Presentation on theme: "Stuart S. Sumida Biology 342 Phylogeny of Basal Tetrapoda."— Presentation transcript:
Stuart S. Sumida Biology 342 Phylogeny of Basal Tetrapoda
The group of bony fishes that gave rise to land-dwelling vertebrates and their descendants (Tetrapoda, or colloquially, “tetrapods”) was the lobe-finned fishes, or Sarcopterygii. Sarcoptrygii includes coelacanths (which retain one living form, Latimeria), lungfish, and crossopterygians. The transition from sarcopterygian fishes to stem tetrapods proceeded through a series of groups – not all of which are included here. There was no sharp and distinct transition, rather it was a continuum from very tetrapod-like fishes to very fish-like tetrapods.
SARCOPTERYGII – THE LOBE-FINNED FISHES Includes Actinista (including Coelacanths) Dipnoi (lungfishes) Crossopterygii Crossopterygians include “tetrapods” – 4- legged land-dwelling vertebrates.
The Actinista date back to the Devonian. They have very well developed lobed-fins. There remains one livnig representative of the group, the coelacanth, Latimeria chalumnae.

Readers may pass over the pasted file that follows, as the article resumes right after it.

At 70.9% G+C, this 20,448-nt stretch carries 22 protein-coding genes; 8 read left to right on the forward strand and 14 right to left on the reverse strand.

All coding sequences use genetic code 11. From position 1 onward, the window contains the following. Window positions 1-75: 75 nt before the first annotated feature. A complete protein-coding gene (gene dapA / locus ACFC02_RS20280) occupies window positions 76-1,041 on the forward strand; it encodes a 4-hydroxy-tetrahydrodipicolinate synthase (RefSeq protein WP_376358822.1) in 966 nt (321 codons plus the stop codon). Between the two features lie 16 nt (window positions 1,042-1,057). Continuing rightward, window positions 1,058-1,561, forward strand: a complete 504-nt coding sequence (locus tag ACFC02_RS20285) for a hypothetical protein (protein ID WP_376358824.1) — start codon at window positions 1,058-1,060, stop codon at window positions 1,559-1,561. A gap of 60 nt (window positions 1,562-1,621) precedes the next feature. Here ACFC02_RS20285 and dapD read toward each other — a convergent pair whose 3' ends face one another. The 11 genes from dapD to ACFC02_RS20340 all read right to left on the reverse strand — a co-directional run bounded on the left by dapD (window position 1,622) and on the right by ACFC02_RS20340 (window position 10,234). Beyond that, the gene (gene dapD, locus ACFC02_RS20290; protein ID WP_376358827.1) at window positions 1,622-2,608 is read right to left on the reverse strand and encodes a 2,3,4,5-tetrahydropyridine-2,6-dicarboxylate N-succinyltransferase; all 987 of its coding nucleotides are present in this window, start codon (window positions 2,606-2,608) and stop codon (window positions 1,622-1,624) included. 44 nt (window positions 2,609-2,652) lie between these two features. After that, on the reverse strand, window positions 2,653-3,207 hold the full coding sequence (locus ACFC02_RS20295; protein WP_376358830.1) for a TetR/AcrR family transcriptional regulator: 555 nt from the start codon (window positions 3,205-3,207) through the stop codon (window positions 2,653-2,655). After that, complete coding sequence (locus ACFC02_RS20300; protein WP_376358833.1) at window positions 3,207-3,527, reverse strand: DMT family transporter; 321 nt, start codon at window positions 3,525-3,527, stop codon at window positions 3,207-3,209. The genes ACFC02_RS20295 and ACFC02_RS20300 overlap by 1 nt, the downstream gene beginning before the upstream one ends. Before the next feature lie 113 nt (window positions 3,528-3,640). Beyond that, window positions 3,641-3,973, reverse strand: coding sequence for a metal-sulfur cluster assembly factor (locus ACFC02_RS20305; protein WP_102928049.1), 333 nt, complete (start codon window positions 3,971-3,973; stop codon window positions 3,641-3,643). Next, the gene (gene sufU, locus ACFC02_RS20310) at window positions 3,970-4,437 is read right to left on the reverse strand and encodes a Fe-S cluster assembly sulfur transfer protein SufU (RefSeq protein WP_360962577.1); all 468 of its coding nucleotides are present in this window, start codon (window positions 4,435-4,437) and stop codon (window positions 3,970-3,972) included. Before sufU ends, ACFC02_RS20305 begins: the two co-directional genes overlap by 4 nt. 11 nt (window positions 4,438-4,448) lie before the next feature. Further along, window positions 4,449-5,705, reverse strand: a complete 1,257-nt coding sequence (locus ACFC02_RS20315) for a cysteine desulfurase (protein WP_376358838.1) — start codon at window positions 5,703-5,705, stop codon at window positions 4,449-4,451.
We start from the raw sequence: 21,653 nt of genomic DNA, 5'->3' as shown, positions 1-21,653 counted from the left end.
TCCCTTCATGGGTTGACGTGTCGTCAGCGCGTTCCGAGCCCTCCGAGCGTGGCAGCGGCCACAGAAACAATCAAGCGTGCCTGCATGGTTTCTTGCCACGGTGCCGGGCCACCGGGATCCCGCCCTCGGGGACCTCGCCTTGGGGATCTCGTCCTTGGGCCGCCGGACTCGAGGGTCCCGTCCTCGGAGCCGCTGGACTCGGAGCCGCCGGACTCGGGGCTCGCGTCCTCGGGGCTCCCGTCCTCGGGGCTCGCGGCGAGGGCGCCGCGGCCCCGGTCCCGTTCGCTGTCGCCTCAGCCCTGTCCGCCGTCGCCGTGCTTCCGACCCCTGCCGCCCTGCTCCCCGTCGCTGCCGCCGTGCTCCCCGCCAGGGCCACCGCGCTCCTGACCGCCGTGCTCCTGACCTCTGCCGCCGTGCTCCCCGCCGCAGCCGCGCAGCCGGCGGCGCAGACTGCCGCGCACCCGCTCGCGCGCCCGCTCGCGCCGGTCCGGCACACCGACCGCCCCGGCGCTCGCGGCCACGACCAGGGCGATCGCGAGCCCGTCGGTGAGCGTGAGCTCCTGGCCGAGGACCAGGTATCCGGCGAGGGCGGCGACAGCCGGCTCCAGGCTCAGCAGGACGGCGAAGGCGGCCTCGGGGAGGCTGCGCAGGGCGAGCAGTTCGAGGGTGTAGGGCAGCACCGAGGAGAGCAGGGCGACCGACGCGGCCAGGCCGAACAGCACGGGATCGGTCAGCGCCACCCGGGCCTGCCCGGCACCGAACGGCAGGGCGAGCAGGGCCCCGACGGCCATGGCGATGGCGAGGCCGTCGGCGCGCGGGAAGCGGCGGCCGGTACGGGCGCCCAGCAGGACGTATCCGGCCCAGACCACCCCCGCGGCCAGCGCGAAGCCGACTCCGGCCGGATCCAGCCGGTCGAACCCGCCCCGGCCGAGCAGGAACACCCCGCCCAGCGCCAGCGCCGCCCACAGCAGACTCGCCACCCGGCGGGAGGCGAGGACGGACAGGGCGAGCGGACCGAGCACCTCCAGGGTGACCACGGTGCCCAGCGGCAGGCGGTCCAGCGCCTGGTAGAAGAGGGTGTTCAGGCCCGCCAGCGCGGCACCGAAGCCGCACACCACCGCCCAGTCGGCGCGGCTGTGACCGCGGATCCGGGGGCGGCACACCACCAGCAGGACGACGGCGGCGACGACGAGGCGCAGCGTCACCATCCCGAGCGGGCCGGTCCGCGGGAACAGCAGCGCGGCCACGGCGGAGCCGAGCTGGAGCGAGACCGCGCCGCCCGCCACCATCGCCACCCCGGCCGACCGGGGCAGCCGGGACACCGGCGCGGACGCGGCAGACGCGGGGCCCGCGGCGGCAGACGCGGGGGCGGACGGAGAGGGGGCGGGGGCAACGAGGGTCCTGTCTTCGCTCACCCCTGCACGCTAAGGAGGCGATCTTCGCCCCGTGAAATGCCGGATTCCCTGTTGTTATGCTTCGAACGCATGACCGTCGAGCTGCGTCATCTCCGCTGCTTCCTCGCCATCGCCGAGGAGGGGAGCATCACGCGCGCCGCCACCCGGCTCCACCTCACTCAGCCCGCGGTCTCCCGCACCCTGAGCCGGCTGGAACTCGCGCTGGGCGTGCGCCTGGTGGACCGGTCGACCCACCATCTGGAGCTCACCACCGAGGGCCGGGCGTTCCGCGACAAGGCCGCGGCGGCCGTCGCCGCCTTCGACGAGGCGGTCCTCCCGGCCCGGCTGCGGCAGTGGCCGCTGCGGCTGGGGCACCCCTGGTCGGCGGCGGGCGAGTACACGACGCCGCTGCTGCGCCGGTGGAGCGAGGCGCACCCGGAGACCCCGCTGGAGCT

The Crossopterygii include numerous representatives, the best known of which include Eusthenopteron (pictured here) and Panderichthyes.
Panderichthyids were the most tetrapod-like of the sarcopterygian fishes.
Panderichthyes – note the lack of dorsal fine, but retention of tail fin.
Living Amphibians: All used to be included in a group called Lissamphibia Lissamphibia was considered a natural group because all have similar teeth (pedicillate) and all have similar ear bones. Lissamphibia included: Gymnophiona (limbless amphibians) Caudata (salamanders) Anura (frogs and toads)
Gymnophiona (limbless amphibians)
NEW INFORMATION!!! It turns out… We’ve found some important new fossil material that has given us the opportunity to reassess the evolutionary relationships of “Lissamphibia”. A new animal – now known as Gerobratrachus hottoni was discovered. From the Early Permian, about 280 million years old, of present-day north-central Texas Looks remarkably like a frog, but still has a longer body and a tail like a salamander.
It turns out: With the help of Gerobatrachus, we now know that frogs and salamanders are closely related, but gymnophionans are convergent in their dental features. Frogs and salamanders ARE related to dissorophoid amphibians. Whereas gymnophionans are probably related to a group called MICROSAURS.